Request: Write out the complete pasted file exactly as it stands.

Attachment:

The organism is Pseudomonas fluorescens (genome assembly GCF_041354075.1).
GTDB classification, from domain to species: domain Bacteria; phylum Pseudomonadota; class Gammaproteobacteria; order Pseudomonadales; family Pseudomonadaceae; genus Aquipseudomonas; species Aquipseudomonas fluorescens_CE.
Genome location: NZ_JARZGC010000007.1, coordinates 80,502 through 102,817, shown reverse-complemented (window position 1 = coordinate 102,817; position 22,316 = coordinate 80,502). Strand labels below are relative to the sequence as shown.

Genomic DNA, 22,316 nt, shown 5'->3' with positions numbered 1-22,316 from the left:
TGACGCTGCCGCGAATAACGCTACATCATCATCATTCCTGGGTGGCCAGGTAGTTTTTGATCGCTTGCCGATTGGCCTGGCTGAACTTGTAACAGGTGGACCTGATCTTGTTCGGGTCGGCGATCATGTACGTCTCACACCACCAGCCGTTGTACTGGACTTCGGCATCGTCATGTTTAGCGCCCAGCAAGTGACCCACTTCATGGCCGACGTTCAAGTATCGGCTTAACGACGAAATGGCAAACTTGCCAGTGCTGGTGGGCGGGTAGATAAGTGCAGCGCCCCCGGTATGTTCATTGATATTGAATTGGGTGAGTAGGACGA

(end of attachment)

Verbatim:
The organism is Pseudomonas fluorescens (genome assembly GCF_041354075.1).
GTDB classification, from domain to species: domain Bacteria; phylum Pseudomonadota; class Gammaproteobacteria; order Pseudomonadales; family Pseudomonadaceae; genus Aquipseudomonas; species Aquipseudomonas fluorescens_CE.
Genome location: NZ_JARZGC010000007.1, coordinates 80,502 through 102,817, shown reverse-complemented (window position 1 = coordinate 102,817; position 22,316 = coordinate 80,502). Strand labels below are relative to the sequence as shown.

Genomic DNA, 22,316 nt, shown 5'->3' with positions numbered 1-22,316 from the left:
TGACGCTGCCGCGAATAACGCTACATCATCATCATTCCTGGGTGGCCAGGTAGTTTTTGATCGCTTGCCGATTGGCCTGGCTGAACTTGTAACAGGTGGACCTGATCTTGTTCGGGTCGGCGATCATGTACGTCTCACACCACCAGCCGTTGTACTGGACTTCGGCATCGTCATGTTTAGCGCCCAGCAAGTGACCCACTTCATGGCCGACGTTCAAGTATCGGCTTAACGACGAAATGGCAAACTTGCCAGTGCTGGTGGGCGGGTAGATAAGTGCAGCGCCCCCGGTATGTTCATTGATATTGAATTGGGTGAGTAGGACGA